July 5, 2013 by eric echols
I’m taking a little time off for the next couple of weeks, so I’m going to be posting some of my more popular posts. Call it a “greatest hits”…not that I’m saying my writing is great, these simply have gotten the most hits. Thanks for reading my blog. Feel free to share these on Twitter, Google Plus, and Facebook.
Great leaders are great thinkers! Your ability to think strategically can separate you from the pack. But being a great thinker doesn’t mean that you have to always think “out of the box”. Learning to think strategically gives you a competitive advantage. Thinking allows you to gather and analyze the information, gives you the intuition to make the best decisions and enables you to put together plans to move the ball down the field.
A recent article in Forbes magazine identified five different types of thinking. To be a great strategic leader you need to discover when and how to maximize each type of thinking.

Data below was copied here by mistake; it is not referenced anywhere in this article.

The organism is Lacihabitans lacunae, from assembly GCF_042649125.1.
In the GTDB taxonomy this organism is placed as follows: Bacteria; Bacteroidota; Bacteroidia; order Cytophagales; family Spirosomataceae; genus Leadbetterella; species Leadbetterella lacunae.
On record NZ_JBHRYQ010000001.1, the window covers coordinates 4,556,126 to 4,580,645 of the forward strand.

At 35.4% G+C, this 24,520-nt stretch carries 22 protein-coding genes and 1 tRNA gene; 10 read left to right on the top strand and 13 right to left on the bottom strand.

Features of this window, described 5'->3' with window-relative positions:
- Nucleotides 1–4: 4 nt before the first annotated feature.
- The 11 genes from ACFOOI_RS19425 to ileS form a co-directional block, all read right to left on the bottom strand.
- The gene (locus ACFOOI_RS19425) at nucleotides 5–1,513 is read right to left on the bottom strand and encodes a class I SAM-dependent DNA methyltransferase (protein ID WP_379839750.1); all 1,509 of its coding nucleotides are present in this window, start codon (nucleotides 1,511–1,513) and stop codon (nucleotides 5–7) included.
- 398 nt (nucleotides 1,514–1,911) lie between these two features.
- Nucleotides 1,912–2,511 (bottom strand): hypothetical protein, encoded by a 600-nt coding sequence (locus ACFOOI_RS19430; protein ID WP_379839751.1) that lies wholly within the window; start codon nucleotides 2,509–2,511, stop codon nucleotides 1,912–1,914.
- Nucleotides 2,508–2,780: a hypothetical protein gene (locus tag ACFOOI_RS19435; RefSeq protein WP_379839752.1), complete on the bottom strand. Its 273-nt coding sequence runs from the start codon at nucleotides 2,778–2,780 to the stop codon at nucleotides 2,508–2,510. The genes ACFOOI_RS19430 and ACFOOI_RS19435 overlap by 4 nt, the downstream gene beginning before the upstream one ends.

- Analytical Thinking is the ability to objectively analyze a situation by gathering information from various sources, and then evaluating the implications of any course of action.
- Big Picture Thinking consists of the ability to find connections & patterns between abstract ideas and then piece them together to form a complete picture.
- Creative thinking involves generating new ideas or new ways of approaching things to create possibilities and opportunities. This is the ability to create original ideas or advance existing ones in a new way.
- Intuitive thinking is the ability to take what you may sense or perceive to be true and, without knowledge or evidence, appropriately factor it in to the final decision.
- Implementation thinking is the ability to organize ideas and plans in a way that they will be effectively carried out. This type of thinking enables you to execute your ideas.
Developing these types of thinking is more art than science. The more you practice thinking the better you’ll become at it. Here is the process I use to develop my ability to think strategically:
- Intentionally carve out time in my day to think.
- Gather all the necessary information on the subject I need to strategically think about.
- Look for connections and patterns so I can see the big picture.
- Find new ways of approaching the topic based on the connections & patterns I discover.
- Take a step back from what I’ve discovered in the process thus far and try to determine what my gut is telling me.
- Stop thinking and start doing by designing a plan for executing my ideas.
As a leader, how to you think strategically?